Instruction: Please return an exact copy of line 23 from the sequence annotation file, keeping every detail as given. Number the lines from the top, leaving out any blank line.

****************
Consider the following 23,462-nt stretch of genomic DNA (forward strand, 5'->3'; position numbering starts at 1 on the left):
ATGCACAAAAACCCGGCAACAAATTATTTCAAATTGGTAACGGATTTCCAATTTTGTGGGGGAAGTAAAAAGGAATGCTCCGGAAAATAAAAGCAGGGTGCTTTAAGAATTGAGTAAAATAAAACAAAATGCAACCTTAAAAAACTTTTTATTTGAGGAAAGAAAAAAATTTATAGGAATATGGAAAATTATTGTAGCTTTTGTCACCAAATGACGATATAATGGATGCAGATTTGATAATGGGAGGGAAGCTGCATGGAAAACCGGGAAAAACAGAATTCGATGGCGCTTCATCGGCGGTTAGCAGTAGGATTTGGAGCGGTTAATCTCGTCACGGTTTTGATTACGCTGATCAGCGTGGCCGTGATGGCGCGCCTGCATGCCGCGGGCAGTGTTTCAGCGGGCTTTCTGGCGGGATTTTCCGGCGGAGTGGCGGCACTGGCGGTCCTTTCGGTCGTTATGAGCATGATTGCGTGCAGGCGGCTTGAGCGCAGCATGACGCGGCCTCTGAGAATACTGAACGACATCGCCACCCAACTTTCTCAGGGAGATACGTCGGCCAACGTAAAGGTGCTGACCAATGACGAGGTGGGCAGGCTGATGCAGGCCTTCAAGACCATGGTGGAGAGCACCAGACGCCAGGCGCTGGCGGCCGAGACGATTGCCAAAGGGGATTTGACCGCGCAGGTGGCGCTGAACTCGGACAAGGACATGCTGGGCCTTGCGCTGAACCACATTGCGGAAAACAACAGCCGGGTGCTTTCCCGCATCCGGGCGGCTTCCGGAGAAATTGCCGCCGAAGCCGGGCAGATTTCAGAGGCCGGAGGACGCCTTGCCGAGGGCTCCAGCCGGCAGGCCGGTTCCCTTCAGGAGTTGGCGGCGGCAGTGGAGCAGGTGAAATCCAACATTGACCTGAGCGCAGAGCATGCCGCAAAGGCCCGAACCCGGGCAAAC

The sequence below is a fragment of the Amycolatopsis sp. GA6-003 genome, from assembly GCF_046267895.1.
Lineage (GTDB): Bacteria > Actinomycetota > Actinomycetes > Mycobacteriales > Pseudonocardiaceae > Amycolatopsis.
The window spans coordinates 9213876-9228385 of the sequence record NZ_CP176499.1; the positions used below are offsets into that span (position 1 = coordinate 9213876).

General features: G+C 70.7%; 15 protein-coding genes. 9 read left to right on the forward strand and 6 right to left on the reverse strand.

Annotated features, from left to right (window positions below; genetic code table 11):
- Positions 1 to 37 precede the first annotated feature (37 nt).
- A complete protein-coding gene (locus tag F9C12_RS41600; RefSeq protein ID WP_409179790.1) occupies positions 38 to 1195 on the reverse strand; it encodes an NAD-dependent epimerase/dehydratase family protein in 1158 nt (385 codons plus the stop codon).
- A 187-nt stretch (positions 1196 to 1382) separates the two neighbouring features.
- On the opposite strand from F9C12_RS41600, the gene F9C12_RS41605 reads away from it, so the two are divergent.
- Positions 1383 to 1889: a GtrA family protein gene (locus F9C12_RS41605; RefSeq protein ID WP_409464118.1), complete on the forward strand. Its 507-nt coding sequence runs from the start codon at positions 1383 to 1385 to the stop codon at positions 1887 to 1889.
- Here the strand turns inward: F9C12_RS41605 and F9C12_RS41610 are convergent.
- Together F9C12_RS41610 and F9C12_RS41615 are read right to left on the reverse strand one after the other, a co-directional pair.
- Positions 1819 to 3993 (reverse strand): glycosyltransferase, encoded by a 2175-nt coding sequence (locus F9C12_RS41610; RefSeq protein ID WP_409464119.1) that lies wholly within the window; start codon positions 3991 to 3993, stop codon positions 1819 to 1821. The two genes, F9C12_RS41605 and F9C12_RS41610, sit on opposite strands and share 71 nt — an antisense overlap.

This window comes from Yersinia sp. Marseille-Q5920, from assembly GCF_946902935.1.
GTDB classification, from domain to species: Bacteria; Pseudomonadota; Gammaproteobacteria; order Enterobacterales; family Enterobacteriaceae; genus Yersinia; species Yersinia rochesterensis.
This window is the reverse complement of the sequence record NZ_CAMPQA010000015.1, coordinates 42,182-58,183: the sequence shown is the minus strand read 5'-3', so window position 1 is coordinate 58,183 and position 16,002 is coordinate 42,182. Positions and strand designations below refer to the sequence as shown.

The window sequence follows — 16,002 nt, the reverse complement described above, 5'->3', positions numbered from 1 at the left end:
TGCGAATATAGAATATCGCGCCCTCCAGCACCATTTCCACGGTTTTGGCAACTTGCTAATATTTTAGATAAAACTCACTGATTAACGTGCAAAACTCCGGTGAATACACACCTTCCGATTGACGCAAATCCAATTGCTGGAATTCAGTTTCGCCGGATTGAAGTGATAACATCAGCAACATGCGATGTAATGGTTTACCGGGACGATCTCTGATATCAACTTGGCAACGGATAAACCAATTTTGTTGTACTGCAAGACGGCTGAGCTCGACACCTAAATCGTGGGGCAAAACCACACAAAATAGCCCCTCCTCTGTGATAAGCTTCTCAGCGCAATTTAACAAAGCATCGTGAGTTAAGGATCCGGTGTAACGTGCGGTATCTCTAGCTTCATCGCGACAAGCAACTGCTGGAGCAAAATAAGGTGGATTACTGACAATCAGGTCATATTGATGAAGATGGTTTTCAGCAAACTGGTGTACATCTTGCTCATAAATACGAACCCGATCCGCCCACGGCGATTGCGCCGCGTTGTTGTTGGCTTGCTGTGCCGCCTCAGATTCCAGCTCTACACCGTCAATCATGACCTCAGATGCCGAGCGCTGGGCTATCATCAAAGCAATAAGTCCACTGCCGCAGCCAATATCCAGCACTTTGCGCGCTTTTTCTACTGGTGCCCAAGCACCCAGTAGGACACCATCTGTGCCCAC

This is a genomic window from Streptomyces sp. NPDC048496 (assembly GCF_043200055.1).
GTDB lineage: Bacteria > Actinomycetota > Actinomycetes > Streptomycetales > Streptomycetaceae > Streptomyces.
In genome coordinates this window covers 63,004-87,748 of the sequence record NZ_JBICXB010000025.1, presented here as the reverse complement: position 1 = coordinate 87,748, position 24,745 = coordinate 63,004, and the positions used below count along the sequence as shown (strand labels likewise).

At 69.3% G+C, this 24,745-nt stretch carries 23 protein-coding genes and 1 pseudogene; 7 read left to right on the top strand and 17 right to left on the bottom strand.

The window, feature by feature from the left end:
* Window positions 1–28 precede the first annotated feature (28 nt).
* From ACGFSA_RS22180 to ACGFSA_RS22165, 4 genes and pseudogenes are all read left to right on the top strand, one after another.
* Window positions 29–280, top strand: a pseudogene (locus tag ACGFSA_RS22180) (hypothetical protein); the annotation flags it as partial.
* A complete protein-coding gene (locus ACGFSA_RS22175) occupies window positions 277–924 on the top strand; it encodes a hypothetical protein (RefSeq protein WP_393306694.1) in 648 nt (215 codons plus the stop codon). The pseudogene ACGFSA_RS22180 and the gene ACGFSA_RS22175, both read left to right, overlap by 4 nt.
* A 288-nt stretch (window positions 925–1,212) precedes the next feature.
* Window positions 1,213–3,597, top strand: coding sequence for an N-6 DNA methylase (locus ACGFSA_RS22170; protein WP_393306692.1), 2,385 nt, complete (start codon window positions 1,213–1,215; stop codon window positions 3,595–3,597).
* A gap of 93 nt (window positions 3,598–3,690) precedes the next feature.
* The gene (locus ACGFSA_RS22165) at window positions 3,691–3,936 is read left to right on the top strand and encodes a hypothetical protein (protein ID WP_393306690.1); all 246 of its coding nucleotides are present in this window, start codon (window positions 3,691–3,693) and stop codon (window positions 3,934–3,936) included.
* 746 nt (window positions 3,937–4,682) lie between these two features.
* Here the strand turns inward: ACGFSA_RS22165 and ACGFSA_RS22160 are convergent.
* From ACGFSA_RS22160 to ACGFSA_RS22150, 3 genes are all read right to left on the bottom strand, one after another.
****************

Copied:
In genome coordinates this window covers 63,004-87,748 of the sequence record NZ_JBICXB010000025.1, presented here as the reverse complement: position 1 = coordinate 87,748, position 24,745 = coordinate 63,004, and the positions used below count along the sequence as shown (strand labels likewise).